Even though I’ve been making a lot of stuff and been involved in many projects during my stay in Japan, I’ve failed to keep this blog updated, so I’ll try to slowly and retroactively add everything. I’ll start with the latest: my graduation project.
I spent the last two years in the New Media program at the Tokyo University of the Arts (named the university thus as it may be, I actually lived and studied in Yokohama, where the Film and New Media school is located.) The second year is when most of one’s energy goes into the graduation project. I’m not going to get into details here, but it was a rough year for our generation, and I’m glad it’s over. I had a first start with my Nendo project, of the design of a programming language inspired by art and design thinking, but the last six months or so had me switch over to what I call in English the Come to think of language project, which I guess you could call a linguistic experiment. I’m of course not a linguist, but I am very interested in the field and inspired by some of its thinkers. The linguistic relativity principle, or so-called Sapir-Whorf hypothesis, was one idea that drew me to the original programming language design, and that inspired the project that I ultimately completed. This is a very simple but powerful idea: the observation that language is deeply linked with thought, and that different languages would foster different ways of thinking. This has been highly debated in the linguistics field (Chomsky’s followers are very much against this idea, for, I dare say, mostly historical reasons,) but rather than attempt proving or refuting it, I assumed its truth and let it influence me.
What I ended up doing was first designing a language of my own. This is what I described in my previous post, A constructed language, although it was slightly modified after that point. The language is something entirely different from natural languages—in fact, it’s modelled after a programming language paradigm. With this language as material, I created three works using it. We held a graduation exhibition, and the corner occupied by my work I documented in the video at the top of this post.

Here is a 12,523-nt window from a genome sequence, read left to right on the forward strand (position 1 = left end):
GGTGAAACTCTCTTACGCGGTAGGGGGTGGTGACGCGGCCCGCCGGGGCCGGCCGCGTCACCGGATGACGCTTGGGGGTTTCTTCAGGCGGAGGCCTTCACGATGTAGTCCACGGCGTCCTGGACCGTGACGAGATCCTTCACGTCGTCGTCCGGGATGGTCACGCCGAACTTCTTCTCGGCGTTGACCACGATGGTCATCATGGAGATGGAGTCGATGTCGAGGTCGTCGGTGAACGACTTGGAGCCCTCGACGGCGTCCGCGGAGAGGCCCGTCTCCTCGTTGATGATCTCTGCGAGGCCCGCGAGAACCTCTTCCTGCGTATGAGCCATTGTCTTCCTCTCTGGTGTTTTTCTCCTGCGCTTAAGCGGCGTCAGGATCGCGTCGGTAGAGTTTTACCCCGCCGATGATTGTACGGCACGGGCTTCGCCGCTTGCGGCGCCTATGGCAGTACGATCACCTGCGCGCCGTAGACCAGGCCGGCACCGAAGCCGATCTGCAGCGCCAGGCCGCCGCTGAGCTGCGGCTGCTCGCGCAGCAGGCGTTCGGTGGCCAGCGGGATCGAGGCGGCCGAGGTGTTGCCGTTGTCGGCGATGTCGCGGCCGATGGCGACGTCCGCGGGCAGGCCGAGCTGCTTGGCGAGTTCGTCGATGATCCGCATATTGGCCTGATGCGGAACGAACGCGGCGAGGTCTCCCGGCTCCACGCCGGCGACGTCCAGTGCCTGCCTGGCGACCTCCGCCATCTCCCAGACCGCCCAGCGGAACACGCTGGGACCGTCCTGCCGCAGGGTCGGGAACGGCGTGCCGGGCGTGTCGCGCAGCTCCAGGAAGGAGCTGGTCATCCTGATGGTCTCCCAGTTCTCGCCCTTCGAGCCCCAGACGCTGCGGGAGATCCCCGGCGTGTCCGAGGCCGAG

The first and main work was a picture book, which I got printed in small numbers.
For this work, the linguistic grounding was achieved using pictures to explain vocabulary during the first half, and then using those within a short comic-like story in the second half.
The second work was a series of four postcards themed puzzle poetry. These had a visually composed poem written in the same language, but with a different writing system designed to flow from character to character as cursive handwriting. The reverse side had a vocabulary table in Japanese (I later translated it into English.) With a reduced vocabulary common to the four poems, I attempted to use my language expressively.
The third and final work is a video, for which I wanted to prove a point by using a novel medium. In this one, two people converse by placing wooden blocks in order, in nine different positions surrounding a starting block. Like in the other works, this format of expression for the language uses a one-dimensional array of words, but results in a three-dimensional structure that gives shape to a phrase. Using a vocabulary of only nine words, this one relies the most on context, requiring pointing at things around, without which the level of ambiguity makes communication impossible.
The three works are different to varying degrees, but they all use the same underlying language system I devised: once grokked thanks to one work, although the vocabulary changes, the other works should be very easy to understand. For each, I’ve custom-built a small vocabulary just for the purpose of understanding/decoding the work at hand. Although the underlying language can be expanded to be self-reflecting like any natural language and thus become flexible and self-dependent, since the language itself was not the focus, but rather its use in the works was, I did not use this ability. My focus was on the process of encoding/decoding this language (or language-alike, if you prefer) and the thought process that, both me as author and the viewer, incur in the understanding.
The language, although extremely simple, is very different from natural languages, so most people I’ve shown my work to have had a hard time grasping how it works—particularly people without mathematical inclinations, for whom the concept “predicate” or “function” is not readily understood. This means that I should have been much more gentle in its exposition, as the picture book format would hint. However, the actual decoding of the messages embedded in the three works takes considerable effort without any external help. This is a crucial point that, had I the required time, would have liked to address. Alas, I’m not one to look back too hard on stuff I’ve made, so what I present here I consider flawed but finished. The language itself, though, I want to expand upon and carry over to forthcoming works.
I’ve made available online all of these works, plus some related material that may be of interest. I translated into English what was pertinent.